Monte L. MannGround leases have recently become more common in the commercial real estate sector. A ground lease is an agreement between a landowner and a tenant that allows the tenant to develop, use and derive all benefits from any improvements made to the property for the duration of the lease. After the lease period, which commonly ranges from about 50 to 99 years, the entire property, including all developments and improvements, revert back to the landowner. With potential benefits for both landowners and tenants, this type of arrangement is gaining traction as an attractive option for some businesses and investors. 

Modern Ground Lease Market

The ground lease concept involves separating the land from the building/business operations, and it can apply to all types of commercial real estate, from office and industrial to multifamily and retail. Safehold, a major player in the space with a ground lease portfolio of more than 100 properties worth $4.8 billion, projected earlier this year that the ground lease market could potentially become a $100 billion market.

Safehold, which closed more than 30 ground lease deals in 2021 totaling $1.5 billion, has focused primarily on office, multifamily and hotel properties throughout the U.S. Ground leases are popular among some retailers, including Macy’s, McDonald’s, Whole Foods and Starbucks. In some cases, a corporate parent will purchase the land and sign a ground lease with a franchisee. American Tower uses ground lease arrangements to build many of its cell phone towers around the country. Some companies opt to sell their property to free up equity and continue to operate on the space through a ground lease arrangement with the new owner.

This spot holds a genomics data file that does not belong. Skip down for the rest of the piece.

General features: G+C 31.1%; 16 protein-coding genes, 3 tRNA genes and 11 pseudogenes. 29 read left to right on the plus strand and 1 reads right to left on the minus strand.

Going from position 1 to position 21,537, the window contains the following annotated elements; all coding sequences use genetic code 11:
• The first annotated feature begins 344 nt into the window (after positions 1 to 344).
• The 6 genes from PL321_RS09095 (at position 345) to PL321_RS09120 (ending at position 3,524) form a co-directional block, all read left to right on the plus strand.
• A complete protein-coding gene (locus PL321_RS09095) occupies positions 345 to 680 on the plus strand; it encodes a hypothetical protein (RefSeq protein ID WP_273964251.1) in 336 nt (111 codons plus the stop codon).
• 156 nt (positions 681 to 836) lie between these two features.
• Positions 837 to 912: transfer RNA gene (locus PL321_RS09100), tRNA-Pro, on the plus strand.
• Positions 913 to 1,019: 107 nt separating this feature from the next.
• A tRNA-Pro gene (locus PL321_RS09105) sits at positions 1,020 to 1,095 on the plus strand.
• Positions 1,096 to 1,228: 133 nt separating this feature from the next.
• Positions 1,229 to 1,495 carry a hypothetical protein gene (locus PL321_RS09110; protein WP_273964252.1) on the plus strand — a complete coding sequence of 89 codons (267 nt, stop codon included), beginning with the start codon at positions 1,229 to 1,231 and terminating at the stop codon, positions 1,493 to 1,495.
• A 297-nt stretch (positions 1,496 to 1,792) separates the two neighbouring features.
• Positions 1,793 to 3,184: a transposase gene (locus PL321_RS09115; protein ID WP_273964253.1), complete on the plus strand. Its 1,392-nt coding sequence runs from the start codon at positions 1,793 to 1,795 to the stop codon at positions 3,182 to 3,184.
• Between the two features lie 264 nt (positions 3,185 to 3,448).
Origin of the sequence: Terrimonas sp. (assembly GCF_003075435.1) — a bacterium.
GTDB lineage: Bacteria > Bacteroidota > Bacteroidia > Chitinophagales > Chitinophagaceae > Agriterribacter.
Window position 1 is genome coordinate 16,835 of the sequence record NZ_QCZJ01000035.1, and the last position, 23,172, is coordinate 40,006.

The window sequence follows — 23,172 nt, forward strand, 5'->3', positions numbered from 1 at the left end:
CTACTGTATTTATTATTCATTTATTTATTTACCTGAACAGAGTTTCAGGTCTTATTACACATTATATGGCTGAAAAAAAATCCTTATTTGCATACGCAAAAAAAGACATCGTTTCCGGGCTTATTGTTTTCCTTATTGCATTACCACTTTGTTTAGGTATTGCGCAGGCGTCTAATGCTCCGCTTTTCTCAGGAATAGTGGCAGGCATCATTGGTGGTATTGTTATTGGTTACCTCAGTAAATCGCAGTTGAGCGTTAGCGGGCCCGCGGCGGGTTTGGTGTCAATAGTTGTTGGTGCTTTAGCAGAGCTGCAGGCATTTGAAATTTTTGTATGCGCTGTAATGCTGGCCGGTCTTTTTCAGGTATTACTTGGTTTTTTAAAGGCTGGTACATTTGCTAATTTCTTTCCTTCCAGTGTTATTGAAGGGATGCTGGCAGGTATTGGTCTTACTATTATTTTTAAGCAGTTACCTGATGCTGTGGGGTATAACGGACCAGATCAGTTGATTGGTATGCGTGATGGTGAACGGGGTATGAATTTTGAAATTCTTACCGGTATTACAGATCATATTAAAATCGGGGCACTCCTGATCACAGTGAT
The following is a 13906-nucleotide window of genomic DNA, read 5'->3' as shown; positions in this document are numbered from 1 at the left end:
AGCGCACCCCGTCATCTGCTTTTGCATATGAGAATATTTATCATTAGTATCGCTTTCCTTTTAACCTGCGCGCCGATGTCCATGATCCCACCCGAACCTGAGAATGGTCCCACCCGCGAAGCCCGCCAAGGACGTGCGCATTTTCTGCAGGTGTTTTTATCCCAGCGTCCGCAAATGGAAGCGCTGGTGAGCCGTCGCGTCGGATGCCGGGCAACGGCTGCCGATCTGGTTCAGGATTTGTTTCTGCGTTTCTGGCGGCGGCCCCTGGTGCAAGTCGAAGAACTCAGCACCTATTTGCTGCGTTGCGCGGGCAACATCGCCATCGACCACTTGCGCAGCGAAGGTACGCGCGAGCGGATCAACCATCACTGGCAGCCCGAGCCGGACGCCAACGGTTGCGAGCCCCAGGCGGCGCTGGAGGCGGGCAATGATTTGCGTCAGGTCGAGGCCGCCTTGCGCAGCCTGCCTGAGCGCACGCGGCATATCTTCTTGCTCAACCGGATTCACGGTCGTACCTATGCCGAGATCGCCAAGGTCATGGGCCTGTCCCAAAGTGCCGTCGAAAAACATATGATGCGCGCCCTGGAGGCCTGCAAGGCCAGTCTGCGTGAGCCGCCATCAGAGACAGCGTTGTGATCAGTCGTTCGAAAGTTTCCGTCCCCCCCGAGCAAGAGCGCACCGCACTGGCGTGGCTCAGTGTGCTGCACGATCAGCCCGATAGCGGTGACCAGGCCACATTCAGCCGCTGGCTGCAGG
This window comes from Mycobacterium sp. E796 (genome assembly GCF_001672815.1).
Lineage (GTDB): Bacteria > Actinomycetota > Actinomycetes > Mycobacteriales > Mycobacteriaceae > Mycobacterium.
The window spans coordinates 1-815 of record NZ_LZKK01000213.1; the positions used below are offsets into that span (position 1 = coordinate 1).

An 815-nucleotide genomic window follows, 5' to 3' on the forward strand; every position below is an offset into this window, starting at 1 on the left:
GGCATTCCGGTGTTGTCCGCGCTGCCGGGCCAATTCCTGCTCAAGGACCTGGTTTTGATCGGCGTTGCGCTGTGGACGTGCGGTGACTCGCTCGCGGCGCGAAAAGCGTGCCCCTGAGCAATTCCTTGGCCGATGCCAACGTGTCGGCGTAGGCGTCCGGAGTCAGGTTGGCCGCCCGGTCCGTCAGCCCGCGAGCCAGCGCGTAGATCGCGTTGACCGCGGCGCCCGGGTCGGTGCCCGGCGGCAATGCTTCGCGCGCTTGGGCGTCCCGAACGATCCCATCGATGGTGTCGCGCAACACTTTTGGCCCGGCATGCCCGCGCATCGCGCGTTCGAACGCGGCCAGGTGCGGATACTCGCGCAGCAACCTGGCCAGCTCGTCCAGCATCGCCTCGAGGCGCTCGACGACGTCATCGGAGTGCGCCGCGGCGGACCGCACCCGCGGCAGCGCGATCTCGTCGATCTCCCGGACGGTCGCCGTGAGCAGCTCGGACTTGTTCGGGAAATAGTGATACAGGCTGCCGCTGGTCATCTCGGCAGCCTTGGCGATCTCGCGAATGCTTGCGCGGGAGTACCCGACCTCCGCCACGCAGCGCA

Ground Lease History

Ground leases have been around for centuries and were historically common in certain markets, including New York and Washington, D.C., where developers purchased the rights to develop parcels of land with 99-year ground leases. However, the ground leases of yesterday lacked the standardized structures of modern ground leases. They allowed for substantial rent increases that were tied to increases in the value of the property, and due to the unpredictability of rent costs, they fell out of favor with many investors. Modern ground leases have more standardized structures, with rent increases stipulated in the terms of the agreement. 

How Ground Leases Work

With a ground lease, the tenant has a leasehold interest in the property, which allows the tenant to build or make changes or improvements to existing structures on the property, whether to operate the tenant’s own business or to build income-producing structures that the tenant can lease to others. Typically, the tenant is responsible for all costs associated with the property, including taxes, insurance, maintenance and construction, but the tenant gets all the depreciation benefits that the IRS allows for the property. 

The landlord and tenant negotiate the terms and conditions of the ground lease, including the duration. With tenants often making significant investments on the property, long-term leases are common and often range from 50 to 99 years. After the lease expires, the landowner inherits everything that was built on the land.